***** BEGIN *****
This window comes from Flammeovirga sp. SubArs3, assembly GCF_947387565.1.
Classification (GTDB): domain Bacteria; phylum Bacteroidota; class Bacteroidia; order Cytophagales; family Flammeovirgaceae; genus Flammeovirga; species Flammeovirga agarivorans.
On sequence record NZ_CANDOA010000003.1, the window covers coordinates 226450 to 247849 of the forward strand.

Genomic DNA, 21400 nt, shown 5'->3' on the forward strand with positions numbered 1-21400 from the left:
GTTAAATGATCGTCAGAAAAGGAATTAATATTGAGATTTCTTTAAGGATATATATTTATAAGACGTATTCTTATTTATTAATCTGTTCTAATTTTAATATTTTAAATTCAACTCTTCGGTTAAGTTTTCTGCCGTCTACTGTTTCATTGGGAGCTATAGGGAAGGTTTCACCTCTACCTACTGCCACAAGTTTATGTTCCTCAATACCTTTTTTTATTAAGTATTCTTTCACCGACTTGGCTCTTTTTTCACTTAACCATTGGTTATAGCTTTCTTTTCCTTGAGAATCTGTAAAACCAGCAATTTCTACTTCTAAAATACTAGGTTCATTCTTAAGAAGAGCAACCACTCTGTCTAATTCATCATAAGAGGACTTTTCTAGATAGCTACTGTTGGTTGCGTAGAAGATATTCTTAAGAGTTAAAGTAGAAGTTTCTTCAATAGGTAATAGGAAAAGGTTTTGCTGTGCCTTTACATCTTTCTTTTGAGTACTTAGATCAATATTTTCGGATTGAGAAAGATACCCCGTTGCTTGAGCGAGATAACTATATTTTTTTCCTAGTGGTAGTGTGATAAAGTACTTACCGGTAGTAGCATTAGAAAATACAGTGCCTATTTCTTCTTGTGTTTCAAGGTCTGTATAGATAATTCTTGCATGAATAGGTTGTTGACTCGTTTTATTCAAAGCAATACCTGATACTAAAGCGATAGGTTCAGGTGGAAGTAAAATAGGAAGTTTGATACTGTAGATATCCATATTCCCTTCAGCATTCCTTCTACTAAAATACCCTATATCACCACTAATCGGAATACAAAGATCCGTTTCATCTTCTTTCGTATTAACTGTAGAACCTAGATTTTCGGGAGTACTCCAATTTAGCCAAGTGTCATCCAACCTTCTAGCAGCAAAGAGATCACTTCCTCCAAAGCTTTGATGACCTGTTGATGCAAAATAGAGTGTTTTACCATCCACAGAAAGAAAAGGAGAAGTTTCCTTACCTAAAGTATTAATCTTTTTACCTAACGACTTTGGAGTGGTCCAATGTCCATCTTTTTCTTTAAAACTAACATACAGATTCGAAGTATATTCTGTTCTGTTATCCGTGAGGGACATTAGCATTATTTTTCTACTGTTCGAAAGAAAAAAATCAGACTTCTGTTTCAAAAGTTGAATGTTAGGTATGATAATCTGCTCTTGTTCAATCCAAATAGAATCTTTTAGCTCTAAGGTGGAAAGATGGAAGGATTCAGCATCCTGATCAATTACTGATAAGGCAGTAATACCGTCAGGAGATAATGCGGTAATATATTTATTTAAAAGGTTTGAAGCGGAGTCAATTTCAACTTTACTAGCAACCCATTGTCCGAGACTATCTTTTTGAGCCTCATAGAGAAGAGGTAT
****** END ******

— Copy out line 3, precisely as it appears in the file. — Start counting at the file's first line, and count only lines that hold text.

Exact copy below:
On sequence record NZ_CANDOA010000003.1, the window covers coordinates 226450 to 247849 of the forward strand.